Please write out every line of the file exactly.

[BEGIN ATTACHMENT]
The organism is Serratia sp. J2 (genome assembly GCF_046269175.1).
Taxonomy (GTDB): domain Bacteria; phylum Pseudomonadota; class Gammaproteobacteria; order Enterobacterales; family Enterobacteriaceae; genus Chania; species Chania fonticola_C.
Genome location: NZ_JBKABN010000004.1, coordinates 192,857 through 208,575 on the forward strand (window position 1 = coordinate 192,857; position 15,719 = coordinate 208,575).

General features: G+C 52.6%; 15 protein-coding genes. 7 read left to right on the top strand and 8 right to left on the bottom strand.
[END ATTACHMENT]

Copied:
The organism is Serratia sp. J2 (genome assembly GCF_046269175.1).
Taxonomy (GTDB): domain Bacteria; phylum Pseudomonadota; class Gammaproteobacteria; order Enterobacterales; family Enterobacteriaceae; genus Chania; species Chania fonticola_C.
Genome location: NZ_JBKABN010000004.1, coordinates 192,857 through 208,575 on the forward strand (window position 1 = coordinate 192,857; position 15,719 = coordinate 208,575).

General features: G+C 52.6%; 15 protein-coding genes. 7 read left to right on the top strand and 8 right to left on the bottom strand.